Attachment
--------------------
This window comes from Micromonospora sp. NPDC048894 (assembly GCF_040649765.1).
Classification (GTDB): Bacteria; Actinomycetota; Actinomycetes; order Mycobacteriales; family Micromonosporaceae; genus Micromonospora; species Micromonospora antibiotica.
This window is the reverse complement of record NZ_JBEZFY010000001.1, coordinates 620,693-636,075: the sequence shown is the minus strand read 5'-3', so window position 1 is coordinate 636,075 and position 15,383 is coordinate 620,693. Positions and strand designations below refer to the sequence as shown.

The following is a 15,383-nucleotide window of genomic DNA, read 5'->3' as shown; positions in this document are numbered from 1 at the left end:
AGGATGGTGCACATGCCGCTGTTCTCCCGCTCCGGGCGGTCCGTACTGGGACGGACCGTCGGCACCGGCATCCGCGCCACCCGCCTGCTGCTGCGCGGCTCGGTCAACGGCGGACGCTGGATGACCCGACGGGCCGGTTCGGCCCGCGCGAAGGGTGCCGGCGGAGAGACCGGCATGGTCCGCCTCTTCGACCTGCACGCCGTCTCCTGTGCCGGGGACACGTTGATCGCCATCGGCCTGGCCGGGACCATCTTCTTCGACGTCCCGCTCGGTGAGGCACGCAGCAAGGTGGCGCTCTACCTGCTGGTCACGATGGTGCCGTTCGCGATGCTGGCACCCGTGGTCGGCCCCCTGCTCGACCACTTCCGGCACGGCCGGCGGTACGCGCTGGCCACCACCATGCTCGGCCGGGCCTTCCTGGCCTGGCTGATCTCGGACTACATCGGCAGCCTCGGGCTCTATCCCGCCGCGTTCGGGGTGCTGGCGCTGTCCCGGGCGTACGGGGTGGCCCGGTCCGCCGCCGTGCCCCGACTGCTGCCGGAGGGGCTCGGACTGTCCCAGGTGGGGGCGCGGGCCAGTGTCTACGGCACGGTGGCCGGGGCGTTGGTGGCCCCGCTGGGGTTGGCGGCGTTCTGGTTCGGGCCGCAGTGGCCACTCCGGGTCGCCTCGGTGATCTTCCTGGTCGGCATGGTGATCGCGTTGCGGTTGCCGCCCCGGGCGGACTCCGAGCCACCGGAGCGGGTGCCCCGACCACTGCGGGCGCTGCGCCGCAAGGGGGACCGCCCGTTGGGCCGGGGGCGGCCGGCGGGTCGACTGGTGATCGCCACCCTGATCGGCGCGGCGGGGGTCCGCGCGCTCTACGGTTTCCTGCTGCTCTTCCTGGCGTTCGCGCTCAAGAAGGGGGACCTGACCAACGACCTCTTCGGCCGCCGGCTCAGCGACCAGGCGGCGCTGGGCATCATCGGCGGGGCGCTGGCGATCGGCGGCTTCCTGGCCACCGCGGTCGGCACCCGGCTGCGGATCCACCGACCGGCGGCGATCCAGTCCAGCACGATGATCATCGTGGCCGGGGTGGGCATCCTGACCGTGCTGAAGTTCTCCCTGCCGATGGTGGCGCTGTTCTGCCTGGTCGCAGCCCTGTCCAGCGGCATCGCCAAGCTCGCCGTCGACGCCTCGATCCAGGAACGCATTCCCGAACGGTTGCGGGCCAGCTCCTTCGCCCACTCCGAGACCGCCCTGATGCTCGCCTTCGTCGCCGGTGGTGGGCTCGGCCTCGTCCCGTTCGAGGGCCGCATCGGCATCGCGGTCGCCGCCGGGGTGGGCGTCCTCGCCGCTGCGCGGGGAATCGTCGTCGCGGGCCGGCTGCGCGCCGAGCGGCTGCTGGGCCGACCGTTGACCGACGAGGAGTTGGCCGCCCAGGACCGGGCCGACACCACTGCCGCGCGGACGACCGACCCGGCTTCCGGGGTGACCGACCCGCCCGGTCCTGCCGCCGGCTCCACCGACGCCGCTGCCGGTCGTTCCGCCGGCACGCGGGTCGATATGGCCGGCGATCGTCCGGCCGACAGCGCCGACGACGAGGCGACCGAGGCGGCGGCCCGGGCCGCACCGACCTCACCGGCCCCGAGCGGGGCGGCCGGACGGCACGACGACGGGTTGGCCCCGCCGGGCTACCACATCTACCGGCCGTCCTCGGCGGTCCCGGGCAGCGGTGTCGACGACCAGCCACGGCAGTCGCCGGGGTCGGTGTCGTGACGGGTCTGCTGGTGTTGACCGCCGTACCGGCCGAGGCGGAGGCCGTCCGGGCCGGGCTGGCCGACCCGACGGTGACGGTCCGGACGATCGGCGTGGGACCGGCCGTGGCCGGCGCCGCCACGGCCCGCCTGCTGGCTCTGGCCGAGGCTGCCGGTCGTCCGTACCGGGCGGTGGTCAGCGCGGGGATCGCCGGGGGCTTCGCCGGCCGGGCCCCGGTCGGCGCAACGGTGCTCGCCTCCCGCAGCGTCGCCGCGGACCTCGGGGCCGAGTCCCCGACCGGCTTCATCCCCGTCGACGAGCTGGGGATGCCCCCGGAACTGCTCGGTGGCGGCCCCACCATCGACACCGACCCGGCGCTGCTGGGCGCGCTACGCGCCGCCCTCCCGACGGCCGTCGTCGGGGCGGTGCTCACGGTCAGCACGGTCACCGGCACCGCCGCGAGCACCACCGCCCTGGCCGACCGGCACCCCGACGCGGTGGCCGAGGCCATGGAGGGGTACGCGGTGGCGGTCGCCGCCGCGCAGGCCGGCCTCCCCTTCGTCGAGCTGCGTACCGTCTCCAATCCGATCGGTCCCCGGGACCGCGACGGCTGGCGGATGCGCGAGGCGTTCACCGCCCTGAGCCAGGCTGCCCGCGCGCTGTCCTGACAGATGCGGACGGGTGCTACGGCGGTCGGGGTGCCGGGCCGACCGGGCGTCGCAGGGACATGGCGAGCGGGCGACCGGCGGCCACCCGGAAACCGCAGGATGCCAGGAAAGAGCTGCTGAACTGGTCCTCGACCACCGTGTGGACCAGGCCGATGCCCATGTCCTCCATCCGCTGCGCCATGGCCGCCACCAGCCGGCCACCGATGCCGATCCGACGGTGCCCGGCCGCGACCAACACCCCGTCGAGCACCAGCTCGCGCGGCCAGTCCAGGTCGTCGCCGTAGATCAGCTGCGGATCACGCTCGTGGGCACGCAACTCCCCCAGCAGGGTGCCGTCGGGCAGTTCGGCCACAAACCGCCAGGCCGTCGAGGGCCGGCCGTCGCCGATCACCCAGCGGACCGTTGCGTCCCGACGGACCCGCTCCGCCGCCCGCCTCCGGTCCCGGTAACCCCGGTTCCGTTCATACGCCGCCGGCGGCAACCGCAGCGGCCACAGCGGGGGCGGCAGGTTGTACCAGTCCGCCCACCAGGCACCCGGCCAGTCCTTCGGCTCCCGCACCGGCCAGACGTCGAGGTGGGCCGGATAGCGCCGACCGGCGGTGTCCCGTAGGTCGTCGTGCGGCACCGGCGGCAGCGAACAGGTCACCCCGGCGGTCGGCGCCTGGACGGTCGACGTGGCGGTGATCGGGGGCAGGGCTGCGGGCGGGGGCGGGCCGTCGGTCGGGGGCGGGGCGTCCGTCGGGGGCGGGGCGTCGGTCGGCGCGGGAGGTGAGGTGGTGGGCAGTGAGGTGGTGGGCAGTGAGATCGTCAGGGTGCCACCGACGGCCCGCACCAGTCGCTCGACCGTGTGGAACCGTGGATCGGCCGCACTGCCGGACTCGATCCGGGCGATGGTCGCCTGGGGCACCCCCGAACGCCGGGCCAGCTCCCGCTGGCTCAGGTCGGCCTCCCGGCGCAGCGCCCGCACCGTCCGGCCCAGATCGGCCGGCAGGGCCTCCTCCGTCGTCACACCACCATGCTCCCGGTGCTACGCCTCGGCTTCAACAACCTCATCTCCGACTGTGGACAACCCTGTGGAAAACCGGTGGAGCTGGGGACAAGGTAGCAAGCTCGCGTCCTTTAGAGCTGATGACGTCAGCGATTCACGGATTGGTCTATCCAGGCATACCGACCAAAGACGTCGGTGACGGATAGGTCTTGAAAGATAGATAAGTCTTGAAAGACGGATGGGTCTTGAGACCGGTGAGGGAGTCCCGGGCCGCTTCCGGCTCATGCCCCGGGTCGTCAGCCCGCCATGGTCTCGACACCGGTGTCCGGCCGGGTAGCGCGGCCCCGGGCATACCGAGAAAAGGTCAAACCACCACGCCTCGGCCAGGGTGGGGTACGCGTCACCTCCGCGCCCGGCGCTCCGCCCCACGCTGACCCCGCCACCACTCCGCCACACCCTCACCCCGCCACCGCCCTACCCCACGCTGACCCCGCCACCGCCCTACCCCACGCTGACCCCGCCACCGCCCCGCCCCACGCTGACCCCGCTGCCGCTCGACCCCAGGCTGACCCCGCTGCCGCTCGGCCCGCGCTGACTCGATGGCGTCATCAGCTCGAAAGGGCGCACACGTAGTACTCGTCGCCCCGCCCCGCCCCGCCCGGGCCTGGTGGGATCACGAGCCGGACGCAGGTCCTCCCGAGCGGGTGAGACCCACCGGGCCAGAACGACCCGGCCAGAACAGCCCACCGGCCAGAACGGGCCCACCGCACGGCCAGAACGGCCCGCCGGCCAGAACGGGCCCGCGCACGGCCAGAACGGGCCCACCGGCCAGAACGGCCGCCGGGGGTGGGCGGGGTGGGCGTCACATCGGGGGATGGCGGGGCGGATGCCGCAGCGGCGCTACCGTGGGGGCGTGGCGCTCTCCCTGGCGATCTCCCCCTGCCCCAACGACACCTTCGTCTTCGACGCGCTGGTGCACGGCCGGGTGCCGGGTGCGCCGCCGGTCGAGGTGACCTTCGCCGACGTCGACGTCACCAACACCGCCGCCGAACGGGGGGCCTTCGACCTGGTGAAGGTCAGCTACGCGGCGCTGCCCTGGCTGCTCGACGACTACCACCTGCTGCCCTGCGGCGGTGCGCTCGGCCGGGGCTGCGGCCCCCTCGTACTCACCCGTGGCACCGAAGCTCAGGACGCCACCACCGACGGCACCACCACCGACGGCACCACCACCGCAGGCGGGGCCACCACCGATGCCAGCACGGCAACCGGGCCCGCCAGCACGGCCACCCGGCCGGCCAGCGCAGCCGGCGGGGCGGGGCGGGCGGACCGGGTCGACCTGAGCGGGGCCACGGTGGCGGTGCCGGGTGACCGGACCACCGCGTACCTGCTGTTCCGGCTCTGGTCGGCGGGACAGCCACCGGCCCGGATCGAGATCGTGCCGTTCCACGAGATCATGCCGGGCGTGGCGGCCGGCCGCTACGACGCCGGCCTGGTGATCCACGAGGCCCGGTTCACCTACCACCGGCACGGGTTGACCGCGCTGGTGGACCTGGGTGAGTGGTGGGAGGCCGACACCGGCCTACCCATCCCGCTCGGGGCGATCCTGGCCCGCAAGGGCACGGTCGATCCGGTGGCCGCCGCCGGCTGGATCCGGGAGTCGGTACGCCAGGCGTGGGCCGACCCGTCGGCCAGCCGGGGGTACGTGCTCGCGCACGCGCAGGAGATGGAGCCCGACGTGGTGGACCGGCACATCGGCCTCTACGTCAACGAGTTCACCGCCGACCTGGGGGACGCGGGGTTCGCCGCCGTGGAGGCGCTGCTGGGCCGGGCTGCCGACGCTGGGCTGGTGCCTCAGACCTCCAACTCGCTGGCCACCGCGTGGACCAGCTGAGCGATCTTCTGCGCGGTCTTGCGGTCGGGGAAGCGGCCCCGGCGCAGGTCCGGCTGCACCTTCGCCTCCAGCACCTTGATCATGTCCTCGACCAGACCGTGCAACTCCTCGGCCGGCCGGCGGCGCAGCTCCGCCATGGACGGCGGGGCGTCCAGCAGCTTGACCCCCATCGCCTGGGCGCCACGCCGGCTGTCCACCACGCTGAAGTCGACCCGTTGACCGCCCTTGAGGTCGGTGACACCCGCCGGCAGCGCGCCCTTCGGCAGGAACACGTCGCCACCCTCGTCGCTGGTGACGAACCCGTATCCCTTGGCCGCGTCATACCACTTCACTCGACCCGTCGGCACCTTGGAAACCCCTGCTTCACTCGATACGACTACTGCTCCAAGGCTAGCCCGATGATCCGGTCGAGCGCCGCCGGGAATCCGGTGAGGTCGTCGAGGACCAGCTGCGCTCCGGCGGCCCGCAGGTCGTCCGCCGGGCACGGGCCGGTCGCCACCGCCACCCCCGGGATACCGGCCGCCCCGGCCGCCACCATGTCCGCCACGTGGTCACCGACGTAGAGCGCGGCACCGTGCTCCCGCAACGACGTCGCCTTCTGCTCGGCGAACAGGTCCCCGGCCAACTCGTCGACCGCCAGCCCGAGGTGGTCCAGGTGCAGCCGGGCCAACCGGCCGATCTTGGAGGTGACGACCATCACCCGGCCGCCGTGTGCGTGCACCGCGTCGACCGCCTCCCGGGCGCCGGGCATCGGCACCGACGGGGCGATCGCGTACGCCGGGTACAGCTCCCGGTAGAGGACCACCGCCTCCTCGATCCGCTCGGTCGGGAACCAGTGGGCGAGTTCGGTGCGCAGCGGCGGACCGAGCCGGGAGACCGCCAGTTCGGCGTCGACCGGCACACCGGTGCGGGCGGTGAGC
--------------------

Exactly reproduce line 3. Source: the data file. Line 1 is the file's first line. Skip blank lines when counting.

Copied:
This window is the reverse complement of record NZ_JBEZFY010000001.1, coordinates 620,693-636,075: the sequence shown is the minus strand read 5'-3', so window position 1 is coordinate 636,075 and position 15,383 is coordinate 620,693. Positions and strand designations below refer to the sequence as shown.